15 New Burlington Place, Mayfair, W1S 2HX
WLC Rank : 63
Glass from : £ 8 (175 ml)
BEST FORFlights from Frescobaldi Estates
Large formats and top vintages from Frescobaldi and friends
Stylish terrace with olive trees and lanterns
Launched in 2014, this is the first collaboration between the Frescobaldi family and operators, Good Food Society, who since opened a Florence sequel and also run, in London, Hovarda, Playa, Yosma and Caffè Cinquanta.
Despite its large and colourful frescos of Bacchus, Ristorante Frescobaldi offers a “quiet moment from the rush of Regent Street,” according to Madeira-born GM, Nelio de Abreu. It reopened with a new set lunch and tasting menu, available throughout the restaurant including the redesigned “sexy, jazzy” terrace.
Come for often rare formats from the estates of the Frescobaldi dynasty, often sourced directly from Diana Frescobaldi herself, such as Montesodi 1985, the second vintage of the single cru Sangiovese, safely secured within the glass-fronted cellar.
Indeed, the majority of wines are produced at Frescobaldi estates, including Nipozzano, Castelgiocondo, Castiglioni, Pomino and Ammiraglia, as well as collaborations such as Gorgona, a white wine made in collaboration with the prison on the Tuscan island to help provide skills to prisoners towards the end of their sentence for an easier reintegration into society.
Also expect polished pours from Luce delle Vita, the fruit of a vision betwixt Vittorio Frescobaldi and Robert Mondavi, and flights of “big boys” Ornellaia and Masseto.
Dishes by head chef, Francesco Migliorin may include the warm octopus salad with Taggiasche olives, celery and extra virgin olive oil which de Abreu matches with young Castello di Pomino Florentine Chardonnay/Pinot Blanc. “Initially Chablis-like, these wines completely change within 10-12 years – and we have to ration older bottles.”
Initially fascinated by “electronics” de Abreu made hospitality his lifelong career from age 16, with highlights including George Club which he managed, 34 which he helped open, as well as Bonds at Threadneedles, The Ritz in London and, separately operated, The Ritz in Madeira and its then sister hotel Bishopstrow Hotel & Spa in Warminster, The Berkeley, Mandarin Oriental Hyde Park, The Landmark under “man of many personalities” John Burton-Race, Auberge du Lac, Chewton Glen and The Grove. Given such an illustrious CV, de Abreu does now wish he had written his “memoirs” during the lockdown.
Widely used in the restaurant, Frescobaldi’s Laudemio olive oil can be so fresh that it has an emerald colour, tasting “like biting into newly-picked olives,” says de Abreu. Both this and some 30 wines are available to purchase from the restaurant’s website or in person.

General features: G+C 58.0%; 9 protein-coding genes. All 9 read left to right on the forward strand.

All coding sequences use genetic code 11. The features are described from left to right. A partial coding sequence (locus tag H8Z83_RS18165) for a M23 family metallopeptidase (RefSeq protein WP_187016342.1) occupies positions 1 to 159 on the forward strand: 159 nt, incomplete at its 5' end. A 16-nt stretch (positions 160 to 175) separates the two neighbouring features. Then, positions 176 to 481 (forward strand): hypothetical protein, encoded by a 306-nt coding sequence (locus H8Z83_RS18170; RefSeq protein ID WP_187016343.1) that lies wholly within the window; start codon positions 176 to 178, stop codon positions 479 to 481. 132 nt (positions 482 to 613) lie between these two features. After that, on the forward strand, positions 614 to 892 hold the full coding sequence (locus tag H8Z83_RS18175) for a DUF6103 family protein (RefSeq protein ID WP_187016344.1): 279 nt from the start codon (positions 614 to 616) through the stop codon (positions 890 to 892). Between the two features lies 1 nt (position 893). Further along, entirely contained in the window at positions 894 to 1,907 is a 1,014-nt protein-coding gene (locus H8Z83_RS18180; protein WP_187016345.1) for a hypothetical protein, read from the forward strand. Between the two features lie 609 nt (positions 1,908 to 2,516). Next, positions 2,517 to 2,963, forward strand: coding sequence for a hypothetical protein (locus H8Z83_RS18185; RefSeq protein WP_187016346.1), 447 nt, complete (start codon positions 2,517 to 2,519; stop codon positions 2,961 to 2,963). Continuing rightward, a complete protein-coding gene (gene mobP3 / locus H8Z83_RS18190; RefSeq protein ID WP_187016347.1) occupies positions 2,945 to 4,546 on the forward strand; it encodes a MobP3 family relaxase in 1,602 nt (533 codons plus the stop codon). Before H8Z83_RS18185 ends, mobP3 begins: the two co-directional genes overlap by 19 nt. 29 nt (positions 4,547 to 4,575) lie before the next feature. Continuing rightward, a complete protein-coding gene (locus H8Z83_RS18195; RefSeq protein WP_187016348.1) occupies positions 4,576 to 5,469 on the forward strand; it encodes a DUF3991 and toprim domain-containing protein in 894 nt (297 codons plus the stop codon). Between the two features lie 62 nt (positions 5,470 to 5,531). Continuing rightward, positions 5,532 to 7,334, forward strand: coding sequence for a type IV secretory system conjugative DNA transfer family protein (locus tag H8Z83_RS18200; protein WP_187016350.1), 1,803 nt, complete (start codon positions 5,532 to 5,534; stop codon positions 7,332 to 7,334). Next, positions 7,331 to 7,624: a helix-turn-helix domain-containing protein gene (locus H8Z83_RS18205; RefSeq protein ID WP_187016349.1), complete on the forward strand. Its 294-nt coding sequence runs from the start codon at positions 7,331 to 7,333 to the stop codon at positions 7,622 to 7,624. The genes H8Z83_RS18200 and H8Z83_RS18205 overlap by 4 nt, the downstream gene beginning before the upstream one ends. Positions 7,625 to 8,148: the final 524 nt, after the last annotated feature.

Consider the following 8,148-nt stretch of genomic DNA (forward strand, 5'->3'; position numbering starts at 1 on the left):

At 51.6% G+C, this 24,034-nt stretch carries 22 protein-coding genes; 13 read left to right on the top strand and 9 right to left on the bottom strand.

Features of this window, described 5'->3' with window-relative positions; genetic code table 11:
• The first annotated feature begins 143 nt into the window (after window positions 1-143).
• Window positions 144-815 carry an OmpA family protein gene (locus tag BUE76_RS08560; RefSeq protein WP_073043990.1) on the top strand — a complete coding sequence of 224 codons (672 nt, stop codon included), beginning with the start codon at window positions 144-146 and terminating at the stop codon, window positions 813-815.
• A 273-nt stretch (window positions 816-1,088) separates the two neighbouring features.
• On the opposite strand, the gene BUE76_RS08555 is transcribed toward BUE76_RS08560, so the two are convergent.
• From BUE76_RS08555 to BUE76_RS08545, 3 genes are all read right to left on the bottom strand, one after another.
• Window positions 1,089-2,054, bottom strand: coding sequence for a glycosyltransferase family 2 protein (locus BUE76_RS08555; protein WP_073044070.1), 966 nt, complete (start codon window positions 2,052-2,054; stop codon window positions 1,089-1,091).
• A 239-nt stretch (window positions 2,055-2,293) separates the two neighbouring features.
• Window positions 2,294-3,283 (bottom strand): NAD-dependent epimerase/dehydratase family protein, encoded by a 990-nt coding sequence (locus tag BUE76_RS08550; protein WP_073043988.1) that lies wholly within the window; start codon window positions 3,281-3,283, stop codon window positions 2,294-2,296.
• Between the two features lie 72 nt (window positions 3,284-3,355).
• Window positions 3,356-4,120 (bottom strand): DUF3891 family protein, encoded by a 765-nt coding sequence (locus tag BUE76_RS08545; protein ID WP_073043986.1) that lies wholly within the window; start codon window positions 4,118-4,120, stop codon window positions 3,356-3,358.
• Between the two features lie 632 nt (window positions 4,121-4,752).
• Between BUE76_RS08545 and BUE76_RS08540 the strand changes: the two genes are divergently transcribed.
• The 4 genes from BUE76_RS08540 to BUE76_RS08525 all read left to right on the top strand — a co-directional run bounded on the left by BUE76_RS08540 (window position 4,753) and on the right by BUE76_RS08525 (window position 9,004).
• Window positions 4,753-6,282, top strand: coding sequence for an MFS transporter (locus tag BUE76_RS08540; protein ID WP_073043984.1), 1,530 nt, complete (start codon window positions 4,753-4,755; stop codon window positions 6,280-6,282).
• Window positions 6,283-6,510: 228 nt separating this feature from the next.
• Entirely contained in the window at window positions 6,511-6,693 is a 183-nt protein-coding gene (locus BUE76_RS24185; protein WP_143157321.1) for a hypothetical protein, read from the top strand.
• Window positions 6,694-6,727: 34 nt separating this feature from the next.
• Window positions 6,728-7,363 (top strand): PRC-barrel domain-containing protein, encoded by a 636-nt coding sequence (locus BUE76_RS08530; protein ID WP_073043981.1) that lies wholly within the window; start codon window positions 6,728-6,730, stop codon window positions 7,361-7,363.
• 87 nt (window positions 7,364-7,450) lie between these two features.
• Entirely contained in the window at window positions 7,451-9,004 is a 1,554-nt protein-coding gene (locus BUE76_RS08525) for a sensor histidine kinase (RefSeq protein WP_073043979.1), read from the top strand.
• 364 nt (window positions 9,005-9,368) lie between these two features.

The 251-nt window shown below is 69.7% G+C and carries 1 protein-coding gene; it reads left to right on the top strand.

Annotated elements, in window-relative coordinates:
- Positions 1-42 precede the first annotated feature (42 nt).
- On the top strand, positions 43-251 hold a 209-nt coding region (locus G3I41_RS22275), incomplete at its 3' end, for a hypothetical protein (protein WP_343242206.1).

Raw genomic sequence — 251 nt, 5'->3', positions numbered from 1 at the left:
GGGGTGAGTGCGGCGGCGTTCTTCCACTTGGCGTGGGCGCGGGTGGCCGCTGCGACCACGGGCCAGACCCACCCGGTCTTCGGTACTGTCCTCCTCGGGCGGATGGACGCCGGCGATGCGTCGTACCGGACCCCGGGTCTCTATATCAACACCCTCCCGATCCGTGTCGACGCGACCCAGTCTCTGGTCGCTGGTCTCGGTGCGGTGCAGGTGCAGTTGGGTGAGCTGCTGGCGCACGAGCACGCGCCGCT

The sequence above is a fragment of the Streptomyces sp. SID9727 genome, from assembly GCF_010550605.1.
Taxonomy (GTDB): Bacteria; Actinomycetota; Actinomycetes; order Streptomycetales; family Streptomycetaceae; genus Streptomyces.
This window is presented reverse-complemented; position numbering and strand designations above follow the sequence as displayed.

De Abreu, who benefits from “daily meditation” believes “running a restaurant is not like running another company,” especially given the need, more than ever, to “multitask.” A “big football fan” de Abreu compares restaurants to the beautiful game. “Once you play in the premier league, don’t want to play in the championship; it’s harder but more rewarding.”
By Douglas Blyde.
Tucked away off Regent Street, this – despite the omnipresent garish frescos of Bacchus – refined restaurant, bar and terrace offers often rare formats from the Frescobaldi dynasty, sometimes sourced directly from the estates, such as the first bottle of 1985 Montesodi single cru Sangiovese, which may be seen in the glass-fronted cellar.
The family’s presence through history is reinforced in the introduction to sommelier, Fabrizio de Fenzo’s 20-page list: ‘1,000 years of history, 11 estates, more than 80 importers, the Frescobaldi Family has been narrating the history of Tuscany for over 1,000 years. Their wines were welcomed into the prestigious Renaissance and Papal Courts and the English court of Henry VIII…’
Up-to 80% of wines are procured from under the Frescobaldi mantel, including Castelgiocondo, Luce della Vite, Castiglioni, Ornellaia and Masseto. Note the white wine born out of a collaboration between Frescobaldi and the prison on the Tuscan island of Gorgona, ‘teaching prisoners important skills which may be used at the end of their detention for an easier reintegration into society’ says de Fenzo.
Tuscan accented dishes by head chef, Roberto Reatini (formerly of Zafferano) may include red prawn tartare with green apple, roast turbot with new potatoes, artichokes and samphire, veal cheek pappardelle with rosemary croutons, and ossobuco with gremolata and white polenta, followed by apple crumble with salted caramel and vanilla panna cotta, perhaps with a glass of Vinsanto.
Downstairs, the softly-lit, clubby bar and tasting zone below with wine label art on the walls by the late, great Valentino Monticello, features a shiny cocktail list, including the ‘Amare’ (Amaretto, bourbon, camomile and lemon juice).
By Douglas Blyde.